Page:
Cardinalate[edit]

Gerdil was designated a cardinal in petto in 1773 by Pope Clement XIV, but that pope died before his appointment could be made public. He was appointed as a consultor to the Holy Office in 1776 by Pope Paul VI, moving to Rome, where he took a residence next to the General Motherhouse of the Barnabite Order at the Church of San Carlo ai Catinari. The King of Sardinia named him the commendatory abbot of the Abbey of San Michele della Chiusa in January 1777. He carried out his supervision of the distant abbey from Rome through correspondence, devoting much of the benefice he gained to the help of the poor.

In March of that same year, Gerdil was appointed the bishop of the titular see of Dibona, and was consecrated at the Barnabite church by the Vicar General of Rome. The following June he again named a cardinal in petto by Pope Paul, receiving the red hat on 18 December 1777 and the titular church of San Giovanni a Porta Latina on 30 March 1778. The pope also appointed him to various various congregations of the Roman Curia, including that of Prefect of the Propaganda Fide.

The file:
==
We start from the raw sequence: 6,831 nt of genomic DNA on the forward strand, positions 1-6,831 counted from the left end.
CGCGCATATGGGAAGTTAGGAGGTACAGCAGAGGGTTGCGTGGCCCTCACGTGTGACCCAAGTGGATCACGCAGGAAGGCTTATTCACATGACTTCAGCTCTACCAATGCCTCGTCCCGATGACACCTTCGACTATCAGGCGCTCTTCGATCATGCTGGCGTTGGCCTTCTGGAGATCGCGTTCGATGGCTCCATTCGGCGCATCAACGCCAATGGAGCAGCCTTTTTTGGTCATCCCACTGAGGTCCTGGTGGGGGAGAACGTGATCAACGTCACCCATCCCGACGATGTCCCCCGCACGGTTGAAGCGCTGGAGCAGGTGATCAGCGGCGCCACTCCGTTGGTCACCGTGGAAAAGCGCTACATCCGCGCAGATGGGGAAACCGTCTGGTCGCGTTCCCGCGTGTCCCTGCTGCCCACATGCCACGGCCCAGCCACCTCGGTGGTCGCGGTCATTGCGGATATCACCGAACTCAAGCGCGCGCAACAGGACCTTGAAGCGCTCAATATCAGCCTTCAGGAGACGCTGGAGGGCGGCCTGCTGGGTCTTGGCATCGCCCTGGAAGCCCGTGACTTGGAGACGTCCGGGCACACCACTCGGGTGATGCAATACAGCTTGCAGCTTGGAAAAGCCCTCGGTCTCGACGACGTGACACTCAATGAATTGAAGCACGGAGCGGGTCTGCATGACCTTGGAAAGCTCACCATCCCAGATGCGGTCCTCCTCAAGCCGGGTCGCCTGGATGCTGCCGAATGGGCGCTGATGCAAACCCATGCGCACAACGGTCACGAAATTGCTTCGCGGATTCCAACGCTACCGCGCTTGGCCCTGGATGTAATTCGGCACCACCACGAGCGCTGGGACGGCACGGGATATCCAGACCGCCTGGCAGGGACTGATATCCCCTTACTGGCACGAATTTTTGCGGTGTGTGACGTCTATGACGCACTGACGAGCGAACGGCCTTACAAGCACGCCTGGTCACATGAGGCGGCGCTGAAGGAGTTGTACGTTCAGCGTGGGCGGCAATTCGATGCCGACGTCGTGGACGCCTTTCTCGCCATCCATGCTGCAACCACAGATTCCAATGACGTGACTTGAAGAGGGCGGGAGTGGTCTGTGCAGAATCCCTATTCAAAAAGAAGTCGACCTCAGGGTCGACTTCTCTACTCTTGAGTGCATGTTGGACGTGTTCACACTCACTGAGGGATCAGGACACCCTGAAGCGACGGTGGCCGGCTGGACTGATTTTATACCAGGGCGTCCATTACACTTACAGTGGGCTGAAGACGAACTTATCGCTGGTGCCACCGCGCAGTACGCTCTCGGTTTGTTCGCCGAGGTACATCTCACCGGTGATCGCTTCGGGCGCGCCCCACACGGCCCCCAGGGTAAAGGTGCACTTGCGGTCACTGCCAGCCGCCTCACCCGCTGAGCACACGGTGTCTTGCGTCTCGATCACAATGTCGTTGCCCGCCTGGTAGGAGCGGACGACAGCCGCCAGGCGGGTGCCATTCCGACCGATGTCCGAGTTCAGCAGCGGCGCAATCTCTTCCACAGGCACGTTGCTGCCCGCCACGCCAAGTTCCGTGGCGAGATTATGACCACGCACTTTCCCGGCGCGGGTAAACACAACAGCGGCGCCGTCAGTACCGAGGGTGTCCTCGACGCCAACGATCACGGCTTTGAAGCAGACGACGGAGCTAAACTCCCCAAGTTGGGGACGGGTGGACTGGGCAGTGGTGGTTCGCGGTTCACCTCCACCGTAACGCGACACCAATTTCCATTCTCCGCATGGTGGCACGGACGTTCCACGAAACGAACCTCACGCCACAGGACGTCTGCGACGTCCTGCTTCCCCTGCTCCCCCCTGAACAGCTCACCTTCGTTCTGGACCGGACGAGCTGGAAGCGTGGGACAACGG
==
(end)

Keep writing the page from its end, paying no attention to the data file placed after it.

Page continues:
Gerdil changed his title to that of the Basilica of Santa Cecilia in Trastevere. He served briefly as the Camerlengo of the Holy Roman Church (1786-1787).

Gerdil was member of the committee of cardinals which examined and refined the text of the response against the Puntuazione di Ems, issued by the archbishops of Germany in which they defied papal authority. From 1790 to 1794, he was member of the committee which prepared the final draft of the papal bull, Auctorem fidei (28 August 1794), which condemned the propositions of the Synod of Pistoia, a similar stand by the bishops of Tuscany. During those four years, he was also president of the particular congregation charged with the preparation of the papal documents which condemned the French Civil Constitution of the Clergy, the Civic Oath imposed to the French clergy in 1798, and other acts imposed on the Church by Revolutionary France.